One of my main tasks at NHCSL was to conduct legislative research and draft resolutions advocating for issues affecting the Hispanic and Latinx community. I wrote resolutions surrounding chronic absenteeism in schools, temporary protected status for Venezuelans, non-medical vaccine exemptions, and comprehensive economic reforms for military families.

It was exciting to advocate for my community in each of these resolutions, but there was one that was extremely personal to me. This resolution advocated for integrating ethnic studies into K-12 education. This resolution was sponsored by Rep. Teresa Alonso León (OR) and Rep. Lillian Ortiz-Self (WA), and it is a testament to the pressing need for curriculum reform. A need that I personally witnessed years before I was tasked with this resolution.

As I drafted resolutions urging legislators to inform policy with a conscious commitment to racial equality at NHCSL, I became acutely aware of the gap between what our public education system in America tells us and what the world is actually like.

Truth be told, I had no idea how relevant ethnic studies curriculum reform would become only one year after my internship and six months after NHCSL unanimously ratified the resolution on December 5th, 2019, at the annual meeting in San Juan, Puerto Rico. With the resolution passed by the 425 state legislators pertaining to the Caucus, the document is an emphatic call for US K-12 curriculum reform.

Economic mobility and ethnic studies curriculum reform

In addition to centering the experiences of BIPOC (Black, Indigenous, People of Color) through culturally responsive pedagogy, there are also connections between ethnic studies and economic mobility. Integrating ethnic studies as a primary focus of curricula can enhance educational and, ultimately, economic outcomes for all.

For example, a San Francisco Unified School District study by Thomas Dee and Emily Penner found that participation in a high school ethnic studies course increased student attendance by 21 percent, increased grade point average by 1.4 points, and increased the total amounts of credits earned by 23 credits (half a school year).

In Tucson, Arizona, students enrolled in the Tucson Unified School District’s Mexican American Studies (MAS) program were twice as likely to graduate from high school than non-MAS students. This analysis by Nolan Cabrera, Jeffrey Milem, and Ronald Marx demonstrated how ethnic studies programs would bolster academic success.

These two research studies highlight how ethnic studies can improve academic outcomes for students. By elevating high school GPAs, improving attendance, and increasing graduation rates (while at the same time combating white supremacy’s remnants in school curricula), there is the possibility that higher education becomes an option for more and more students of color. With more opportunities for higher education, students will now have access to increased social capital and financial capital that are crucial to economic mobility.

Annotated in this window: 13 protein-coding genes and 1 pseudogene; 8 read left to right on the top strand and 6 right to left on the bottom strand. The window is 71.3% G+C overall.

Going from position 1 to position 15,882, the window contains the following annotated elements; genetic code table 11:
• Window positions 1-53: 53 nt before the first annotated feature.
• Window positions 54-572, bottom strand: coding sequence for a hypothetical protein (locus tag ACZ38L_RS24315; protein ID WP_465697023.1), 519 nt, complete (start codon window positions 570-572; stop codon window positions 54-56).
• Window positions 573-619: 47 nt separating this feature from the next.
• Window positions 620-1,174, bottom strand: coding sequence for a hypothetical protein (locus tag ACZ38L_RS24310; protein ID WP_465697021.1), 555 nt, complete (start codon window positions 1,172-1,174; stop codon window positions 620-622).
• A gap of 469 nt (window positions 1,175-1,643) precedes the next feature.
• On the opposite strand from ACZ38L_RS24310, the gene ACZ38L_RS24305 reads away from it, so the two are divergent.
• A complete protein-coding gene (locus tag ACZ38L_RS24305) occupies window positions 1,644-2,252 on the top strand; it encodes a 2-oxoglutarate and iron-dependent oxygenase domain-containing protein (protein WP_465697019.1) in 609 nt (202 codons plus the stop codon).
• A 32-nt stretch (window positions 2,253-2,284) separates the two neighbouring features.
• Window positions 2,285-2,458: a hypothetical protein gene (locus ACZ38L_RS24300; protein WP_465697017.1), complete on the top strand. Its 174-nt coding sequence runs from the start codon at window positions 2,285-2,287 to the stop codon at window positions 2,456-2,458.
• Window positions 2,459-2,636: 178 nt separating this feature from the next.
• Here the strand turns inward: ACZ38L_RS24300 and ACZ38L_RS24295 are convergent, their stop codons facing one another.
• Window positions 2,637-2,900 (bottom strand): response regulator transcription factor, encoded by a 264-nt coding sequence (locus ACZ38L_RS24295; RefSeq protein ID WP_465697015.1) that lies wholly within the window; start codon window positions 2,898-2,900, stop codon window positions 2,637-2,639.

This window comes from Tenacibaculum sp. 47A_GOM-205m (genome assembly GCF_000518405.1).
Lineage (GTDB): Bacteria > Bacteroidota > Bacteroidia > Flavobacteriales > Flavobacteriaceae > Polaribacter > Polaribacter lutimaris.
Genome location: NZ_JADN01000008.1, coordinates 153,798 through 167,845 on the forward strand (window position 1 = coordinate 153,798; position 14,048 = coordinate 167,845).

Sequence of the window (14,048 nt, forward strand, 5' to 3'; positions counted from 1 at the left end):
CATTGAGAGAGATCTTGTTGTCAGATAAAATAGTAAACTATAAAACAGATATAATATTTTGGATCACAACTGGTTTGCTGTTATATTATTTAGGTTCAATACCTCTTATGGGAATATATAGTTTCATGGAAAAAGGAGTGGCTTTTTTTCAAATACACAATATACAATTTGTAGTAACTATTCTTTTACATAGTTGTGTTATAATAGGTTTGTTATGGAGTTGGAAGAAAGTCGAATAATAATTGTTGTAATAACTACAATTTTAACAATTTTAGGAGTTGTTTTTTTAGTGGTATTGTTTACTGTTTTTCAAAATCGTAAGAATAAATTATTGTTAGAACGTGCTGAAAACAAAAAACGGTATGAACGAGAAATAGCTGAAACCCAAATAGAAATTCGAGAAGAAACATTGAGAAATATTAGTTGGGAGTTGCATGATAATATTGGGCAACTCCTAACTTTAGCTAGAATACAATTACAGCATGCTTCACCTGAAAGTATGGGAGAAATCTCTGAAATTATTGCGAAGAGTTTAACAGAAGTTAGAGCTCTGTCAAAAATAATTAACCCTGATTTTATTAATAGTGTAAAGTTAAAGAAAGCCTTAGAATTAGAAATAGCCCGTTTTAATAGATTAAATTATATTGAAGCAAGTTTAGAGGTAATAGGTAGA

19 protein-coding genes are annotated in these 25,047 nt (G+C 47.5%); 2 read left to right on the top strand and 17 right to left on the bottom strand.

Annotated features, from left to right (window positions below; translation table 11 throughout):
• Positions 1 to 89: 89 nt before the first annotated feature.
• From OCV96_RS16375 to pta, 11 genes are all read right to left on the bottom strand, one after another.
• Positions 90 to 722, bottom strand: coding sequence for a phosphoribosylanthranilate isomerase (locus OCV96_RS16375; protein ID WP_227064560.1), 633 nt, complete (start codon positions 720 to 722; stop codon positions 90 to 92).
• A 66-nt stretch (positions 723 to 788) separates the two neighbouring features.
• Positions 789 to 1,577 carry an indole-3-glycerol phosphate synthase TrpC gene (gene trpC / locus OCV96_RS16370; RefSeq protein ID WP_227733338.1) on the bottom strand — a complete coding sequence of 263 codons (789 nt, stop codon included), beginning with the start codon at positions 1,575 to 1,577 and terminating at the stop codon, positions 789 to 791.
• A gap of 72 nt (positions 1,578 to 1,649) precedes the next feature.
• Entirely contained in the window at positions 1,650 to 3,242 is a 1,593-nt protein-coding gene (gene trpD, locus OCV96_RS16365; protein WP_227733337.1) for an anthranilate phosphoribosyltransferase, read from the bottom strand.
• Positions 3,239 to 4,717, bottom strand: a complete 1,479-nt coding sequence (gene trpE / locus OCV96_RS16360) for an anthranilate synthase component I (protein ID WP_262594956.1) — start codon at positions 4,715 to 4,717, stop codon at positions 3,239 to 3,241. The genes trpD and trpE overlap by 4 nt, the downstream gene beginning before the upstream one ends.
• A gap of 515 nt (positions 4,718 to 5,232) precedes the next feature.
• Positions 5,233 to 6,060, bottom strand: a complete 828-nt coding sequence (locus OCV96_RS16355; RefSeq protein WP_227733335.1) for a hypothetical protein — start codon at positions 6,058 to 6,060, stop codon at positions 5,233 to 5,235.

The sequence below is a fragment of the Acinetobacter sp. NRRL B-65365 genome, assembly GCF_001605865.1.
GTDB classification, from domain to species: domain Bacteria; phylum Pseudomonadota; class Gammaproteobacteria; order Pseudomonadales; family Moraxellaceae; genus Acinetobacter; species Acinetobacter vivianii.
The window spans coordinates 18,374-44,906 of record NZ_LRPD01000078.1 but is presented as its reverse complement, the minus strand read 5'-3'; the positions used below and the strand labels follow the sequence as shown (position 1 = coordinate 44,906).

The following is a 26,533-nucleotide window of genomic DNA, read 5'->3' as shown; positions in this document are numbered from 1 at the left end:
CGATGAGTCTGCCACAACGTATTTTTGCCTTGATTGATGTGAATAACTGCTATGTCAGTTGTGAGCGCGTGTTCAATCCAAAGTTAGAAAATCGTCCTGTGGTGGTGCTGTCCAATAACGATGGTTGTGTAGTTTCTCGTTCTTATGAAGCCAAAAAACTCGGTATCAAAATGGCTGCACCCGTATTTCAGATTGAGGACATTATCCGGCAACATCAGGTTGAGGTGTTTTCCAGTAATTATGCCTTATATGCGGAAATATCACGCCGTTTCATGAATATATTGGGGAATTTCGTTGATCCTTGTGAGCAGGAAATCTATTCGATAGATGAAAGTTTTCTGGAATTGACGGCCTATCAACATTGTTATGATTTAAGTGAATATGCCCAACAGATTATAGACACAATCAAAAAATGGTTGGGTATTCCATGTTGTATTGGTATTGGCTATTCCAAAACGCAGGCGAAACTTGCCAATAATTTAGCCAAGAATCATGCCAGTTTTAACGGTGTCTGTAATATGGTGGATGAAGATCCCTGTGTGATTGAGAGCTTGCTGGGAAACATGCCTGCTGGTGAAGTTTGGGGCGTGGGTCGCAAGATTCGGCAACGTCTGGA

Essentially, ethnic studies has the potential to close the achievement gap.

At CPI, we believe that individuals’ opportunity to achieve upward economic mobility is a foundational component of free and fair democracy. In today’s evolving economy, there’s a myriad of factors that impact individual mobility. These may include race, gender, place of birth, and these characteristics should all be viewed with an intersectional lens.

Thus, by integrating ethnic studies into the K-12 curriculum, we are not only teaching our youth with an explicit commitment to anti-racism, but we are also increasing the likelihood of economic mobility through sharing the lived experiences of students and the empowerment of BIPOC in our schools. Ethnic studies pedagogy will work towards the abolition of white supremacy in our schools, and consequently, in our society. 

Reimagining the education system

The last couple of weeks have re-energized the conversation around ethnic studies. One student, Laura Durante, an 18-year-old from Middletown, NJ, created a petition to integrate ethnic studies into her school district. She said, “To continue to teach in a manner that blatantly ignores the histories and cultures of both Black and Indigenous people and their oppression is doing the next generation of leaders a grand disservice.” In California’s Fresno Unified School District there have also been a group of educators, students and community members advocating for ethnic studies. Dr. Ibram X. Kendi has also published a children’s book, “Antiracist Baby,” affirming the need to discuss race with children at an early age.

We must reimagine our education system to equip our youth for the complex realities that shape our country. Curriculum reform centered around integrating ethnic studies represents a clear first step. Students will learn how communities of color were disenfranchised through de jure and de facto methods, as well as how communities of color have contributed to the development of our nation. 

By telling a more complete and honest narrative of our nation’s history, we can build our collective understanding of how institutional racism has infiltrated and continues to influence government policy. Understanding this critical historical context allows us to more openly identify systemic racism in today’s society and work together to dismantle it. It provides a starting point to heal the wounds between government and communities of color, building trust and strengthening the legitimacy of our public institutions.